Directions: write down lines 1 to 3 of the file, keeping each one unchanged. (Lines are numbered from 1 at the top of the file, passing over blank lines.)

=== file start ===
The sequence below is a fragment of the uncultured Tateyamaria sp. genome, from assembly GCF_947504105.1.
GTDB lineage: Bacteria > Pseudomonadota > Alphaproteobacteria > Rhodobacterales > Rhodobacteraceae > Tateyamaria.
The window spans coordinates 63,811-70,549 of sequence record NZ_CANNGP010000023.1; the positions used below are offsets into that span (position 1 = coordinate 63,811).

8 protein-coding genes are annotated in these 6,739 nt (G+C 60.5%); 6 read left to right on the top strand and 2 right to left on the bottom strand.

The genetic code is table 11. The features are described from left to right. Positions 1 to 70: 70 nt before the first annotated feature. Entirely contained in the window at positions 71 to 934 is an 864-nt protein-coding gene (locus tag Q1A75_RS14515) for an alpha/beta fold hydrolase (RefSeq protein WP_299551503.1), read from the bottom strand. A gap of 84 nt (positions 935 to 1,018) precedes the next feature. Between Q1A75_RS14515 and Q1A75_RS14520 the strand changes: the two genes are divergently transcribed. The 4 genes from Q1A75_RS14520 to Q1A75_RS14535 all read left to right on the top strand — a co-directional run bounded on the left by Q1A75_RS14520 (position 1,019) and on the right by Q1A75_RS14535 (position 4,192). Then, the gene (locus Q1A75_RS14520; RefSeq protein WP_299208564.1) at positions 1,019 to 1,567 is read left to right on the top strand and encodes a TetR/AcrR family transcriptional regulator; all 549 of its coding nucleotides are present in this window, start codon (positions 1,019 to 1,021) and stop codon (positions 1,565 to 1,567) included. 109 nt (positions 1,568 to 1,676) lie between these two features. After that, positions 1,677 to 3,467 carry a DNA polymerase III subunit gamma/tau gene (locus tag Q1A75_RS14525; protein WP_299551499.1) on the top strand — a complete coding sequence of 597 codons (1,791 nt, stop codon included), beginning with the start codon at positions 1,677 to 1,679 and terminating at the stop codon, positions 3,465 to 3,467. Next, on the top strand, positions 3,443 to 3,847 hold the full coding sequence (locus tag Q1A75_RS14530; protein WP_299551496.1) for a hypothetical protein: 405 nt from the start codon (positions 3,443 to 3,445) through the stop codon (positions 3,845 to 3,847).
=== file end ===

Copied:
The sequence below is a fragment of the uncultured Tateyamaria sp. genome, from assembly GCF_947504105.1.
GTDB lineage: Bacteria > Pseudomonadota > Alphaproteobacteria > Rhodobacterales > Rhodobacteraceae > Tateyamaria.
The window spans coordinates 63,811-70,549 of sequence record NZ_CANNGP010000023.1; the positions used below are offsets into that span (position 1 = coordinate 63,811).